Let me start this by saying: I’m absolutely terrible at painting my own nails. I cannot do it without cutting my nails too short or getting paint all over my fingers. It never turns out the way I want it to, and quite frankly, my nails end up looking worse than when I started.
Truth be told, I’m actually embarrassingly bad at most at home beauty techniques, which is why I’m willing to pay for these types of services. I almost always revert back to my tried and true salon after yet another failed attempt at an at-home process. Until now – when salon services are limited and I’m looking for some sort of creative outlet.
So, I reached out to my favorite manicurist to find out her most important steps for the at-home mani and to figure out how to perfect the process. I’m going to share her recommendations and a few tips and tricks I learned along the way.
- polish remover
- nail file
- base coat
- nail polish
- top coat
- thin brush
Use nail polish remover to get rid of any left over polish from previous manicures. This also helps eradicate any natural oils on your nails, making them easier to paint. A clean surface allows for the paint to go on smoother and provides a more finished look. Check out this cool nail polish removing pot I found from Olive and June.
Trim nails and file to your desired shape. Nail length and shape are an entirely individualized preference. Personally, I like mine short and rounded, but everyone is different. Here is a nail shape guide by Harper’s Bazaar to help you make your decision.
Pro Tip #1: Make sure to trim and file while your nails are completely dry. Trimming and filing nails while they are wet can lead to splitting.
Soak cuticles in warm water. This step helps soften the cuticles and prevents painful tears in the next few steps.
Pro Tip #2: For added moisture, try adding a few drops of olive coconut oil to your water.
Push cuticles back. Pushing your cuticles back elongates the nail and helps give it a clean and finished look.
Pro Tip #3: Leave the cuticle cutting to the professionals. The risks associated with at-home cuticle cutting (painful cuts and bacterial infections) are not worth the time and energy it takes to do it properly. If you properly moisturize your cuticles on a regular basis, cuticle cutting isn’t even needed.
Buff nails and apply base-coat. These two simple steps allow for a more even painting surface and help give you a more flawless finish. Applying a base-coat also helps avoid the unattractive nail staining that can result from painting polish directly on your nails. The pigment from the polish creates the yellow hue that you may have seen before after removing an at-home manicure.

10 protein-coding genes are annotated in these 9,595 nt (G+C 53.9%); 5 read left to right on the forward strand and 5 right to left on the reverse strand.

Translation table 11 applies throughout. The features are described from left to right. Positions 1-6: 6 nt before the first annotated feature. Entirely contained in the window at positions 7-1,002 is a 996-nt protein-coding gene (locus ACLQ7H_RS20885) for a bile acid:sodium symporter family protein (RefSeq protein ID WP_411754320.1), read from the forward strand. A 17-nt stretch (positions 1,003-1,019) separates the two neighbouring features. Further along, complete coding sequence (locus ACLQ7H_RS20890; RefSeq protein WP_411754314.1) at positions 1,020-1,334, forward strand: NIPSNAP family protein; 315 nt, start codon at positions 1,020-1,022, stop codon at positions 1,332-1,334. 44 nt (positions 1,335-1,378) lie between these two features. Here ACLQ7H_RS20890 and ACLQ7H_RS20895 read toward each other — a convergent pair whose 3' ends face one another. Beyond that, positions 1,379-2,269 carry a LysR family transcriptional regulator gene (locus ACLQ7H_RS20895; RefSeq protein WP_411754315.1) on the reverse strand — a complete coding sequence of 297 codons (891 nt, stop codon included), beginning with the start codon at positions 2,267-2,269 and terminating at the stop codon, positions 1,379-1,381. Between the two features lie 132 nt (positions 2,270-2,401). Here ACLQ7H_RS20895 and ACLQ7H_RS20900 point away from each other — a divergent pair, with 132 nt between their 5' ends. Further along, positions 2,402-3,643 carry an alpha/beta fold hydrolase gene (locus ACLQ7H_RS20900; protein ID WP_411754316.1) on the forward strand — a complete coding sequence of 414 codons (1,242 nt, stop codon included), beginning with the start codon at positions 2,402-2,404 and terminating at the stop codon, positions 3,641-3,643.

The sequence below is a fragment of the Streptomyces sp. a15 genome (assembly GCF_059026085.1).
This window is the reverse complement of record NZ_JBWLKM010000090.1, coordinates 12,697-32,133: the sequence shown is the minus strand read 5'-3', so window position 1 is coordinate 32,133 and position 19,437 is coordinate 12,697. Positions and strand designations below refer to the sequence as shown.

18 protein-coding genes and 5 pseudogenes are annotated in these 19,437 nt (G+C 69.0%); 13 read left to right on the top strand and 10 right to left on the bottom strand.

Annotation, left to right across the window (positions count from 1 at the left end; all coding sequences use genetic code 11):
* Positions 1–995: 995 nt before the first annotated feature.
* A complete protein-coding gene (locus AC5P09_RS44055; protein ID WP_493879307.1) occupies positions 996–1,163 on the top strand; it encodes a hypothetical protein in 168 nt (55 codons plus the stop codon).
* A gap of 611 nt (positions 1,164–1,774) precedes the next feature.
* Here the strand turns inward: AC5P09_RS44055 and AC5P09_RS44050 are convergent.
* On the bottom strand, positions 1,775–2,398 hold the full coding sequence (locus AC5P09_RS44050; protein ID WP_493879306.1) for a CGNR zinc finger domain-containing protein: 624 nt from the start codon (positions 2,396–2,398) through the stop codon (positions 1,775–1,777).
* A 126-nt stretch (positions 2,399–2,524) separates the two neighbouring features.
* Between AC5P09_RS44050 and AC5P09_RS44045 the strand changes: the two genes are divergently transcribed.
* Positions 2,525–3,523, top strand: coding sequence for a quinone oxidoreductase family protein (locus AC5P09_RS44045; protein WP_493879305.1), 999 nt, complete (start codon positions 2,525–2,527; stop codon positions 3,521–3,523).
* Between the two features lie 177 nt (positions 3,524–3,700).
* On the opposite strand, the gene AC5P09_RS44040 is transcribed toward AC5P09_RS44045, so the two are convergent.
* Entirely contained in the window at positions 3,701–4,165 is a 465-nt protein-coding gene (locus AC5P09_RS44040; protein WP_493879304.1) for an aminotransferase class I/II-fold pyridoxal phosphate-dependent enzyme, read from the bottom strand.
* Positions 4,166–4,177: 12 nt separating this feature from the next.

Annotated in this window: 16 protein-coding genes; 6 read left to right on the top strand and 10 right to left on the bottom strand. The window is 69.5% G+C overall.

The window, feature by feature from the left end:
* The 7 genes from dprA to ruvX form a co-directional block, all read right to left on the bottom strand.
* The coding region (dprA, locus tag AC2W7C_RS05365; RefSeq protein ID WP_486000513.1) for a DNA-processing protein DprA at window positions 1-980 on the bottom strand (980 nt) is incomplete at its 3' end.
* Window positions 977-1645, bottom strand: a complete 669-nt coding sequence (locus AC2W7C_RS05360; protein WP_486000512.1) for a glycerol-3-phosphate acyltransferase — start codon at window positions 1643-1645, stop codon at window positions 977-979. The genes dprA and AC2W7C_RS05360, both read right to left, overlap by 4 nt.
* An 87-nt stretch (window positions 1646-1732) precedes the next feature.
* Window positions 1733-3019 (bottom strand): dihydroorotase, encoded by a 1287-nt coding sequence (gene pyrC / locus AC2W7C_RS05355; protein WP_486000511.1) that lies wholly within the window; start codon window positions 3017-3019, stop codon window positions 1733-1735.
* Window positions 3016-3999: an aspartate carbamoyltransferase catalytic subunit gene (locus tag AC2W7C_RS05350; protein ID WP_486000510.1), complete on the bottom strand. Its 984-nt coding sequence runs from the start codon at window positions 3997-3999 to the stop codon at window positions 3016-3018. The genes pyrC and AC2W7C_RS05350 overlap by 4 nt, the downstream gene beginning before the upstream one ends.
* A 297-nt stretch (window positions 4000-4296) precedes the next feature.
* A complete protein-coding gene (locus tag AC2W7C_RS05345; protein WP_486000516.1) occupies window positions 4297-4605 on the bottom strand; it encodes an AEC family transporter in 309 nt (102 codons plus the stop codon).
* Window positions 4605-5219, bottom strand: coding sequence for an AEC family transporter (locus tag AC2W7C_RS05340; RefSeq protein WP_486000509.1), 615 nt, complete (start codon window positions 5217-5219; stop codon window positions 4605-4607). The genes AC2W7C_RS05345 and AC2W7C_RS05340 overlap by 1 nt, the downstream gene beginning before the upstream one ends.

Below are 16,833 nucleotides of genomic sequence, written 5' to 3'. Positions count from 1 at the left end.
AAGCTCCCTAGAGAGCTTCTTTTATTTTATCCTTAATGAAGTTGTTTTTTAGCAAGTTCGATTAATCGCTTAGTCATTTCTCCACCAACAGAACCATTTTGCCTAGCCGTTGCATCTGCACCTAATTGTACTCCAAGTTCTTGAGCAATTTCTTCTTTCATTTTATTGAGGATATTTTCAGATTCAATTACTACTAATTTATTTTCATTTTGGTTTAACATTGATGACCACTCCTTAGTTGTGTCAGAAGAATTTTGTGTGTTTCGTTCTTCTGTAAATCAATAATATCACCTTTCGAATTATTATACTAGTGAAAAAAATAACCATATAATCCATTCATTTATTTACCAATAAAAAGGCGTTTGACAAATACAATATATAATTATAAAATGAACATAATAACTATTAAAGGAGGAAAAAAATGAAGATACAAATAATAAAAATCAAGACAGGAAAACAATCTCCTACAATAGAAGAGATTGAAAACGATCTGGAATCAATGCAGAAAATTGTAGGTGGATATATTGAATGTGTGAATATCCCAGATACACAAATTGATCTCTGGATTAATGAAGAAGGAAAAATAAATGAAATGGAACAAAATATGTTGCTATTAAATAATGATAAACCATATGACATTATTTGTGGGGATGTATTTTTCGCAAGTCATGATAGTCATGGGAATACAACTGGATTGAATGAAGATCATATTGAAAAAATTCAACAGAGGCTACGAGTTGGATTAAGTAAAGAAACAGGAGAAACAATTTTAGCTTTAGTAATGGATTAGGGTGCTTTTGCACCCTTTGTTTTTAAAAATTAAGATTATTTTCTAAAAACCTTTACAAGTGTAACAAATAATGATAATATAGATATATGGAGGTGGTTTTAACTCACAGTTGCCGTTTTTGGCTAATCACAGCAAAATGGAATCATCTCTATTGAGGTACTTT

Apply paint. This is definitely the hardest step, especially, with your non-dominate hand. The best trick I have tried so far to help with applying polish is The Poppy, by Olive and June. Their patented bottle handle is adaptable to any nail polish lid. Once attached, it allows for more control and grip when painting your nails. I usually apply two coats of paint, as anymore than this can significantly prolong drying time.
Pro Tip #4: Do not shake your nail polish bottle. Instead, roll it in-between your hands to avoid small air bubbles in the paint on your nails.
Pro Tip #5: Don’t worry if you get paint on the surrounding skin. Focus mostly on an even and smooth application. Any overages in polish can still be corrected.
Remove any mistakes with a small brush and nail polish remover. This has proven to be the most important trick for my at-home manicure routine. I still have not mastered the art of keeping the paint exclusively on the nails (although following these steps has helped significantly) and do not anticipate doing so anytime soon. So, I typically dip a small makeup brush in nail polish remover and use it correct any imperfects around the nail.
Pro Tip #6: Do not use a q-tip for this. Stray pieces of cotton can stick to the paint and affect the finish of your manicure. A small or flat makeup brush is the best tool.
Finish with topcoat and let dry. If applied correctly, most nails dry enough to let you use your hands in about 15 minutes. If too much paint is applied, this can elongate drying time. Nails are usually completely dry within one hour.
Pro Tip #7: After letting your nails dry for about five minutes, run cold water over the paint. This helps harden your polish and reduce drying time.
Final Thoughts: The at-home mani is hard to master. Following these steps has significantly improved the process. Learning the why behind each step has helped me realize how important each one is to the overall finished look. If I want my nails to look smooth, I need to buff them in advance to remove any bumps. If I want to reduce drying time and avoid smudges in the polish, two light coats of paint is the way to go.
While researching for this piece, the BEST thing I have found is The Everything Box, by Olive and June. It includes almost everything you could need for giving yourself an A+ at-home manicure. Some select items, like The Poppy, polishes, and nail stickers are also available at Target.
What did you think? Are you the at-home mani type? Will you try these steps? Anything you feel like I left out that the world needs to know? Let me know. I want your opinion!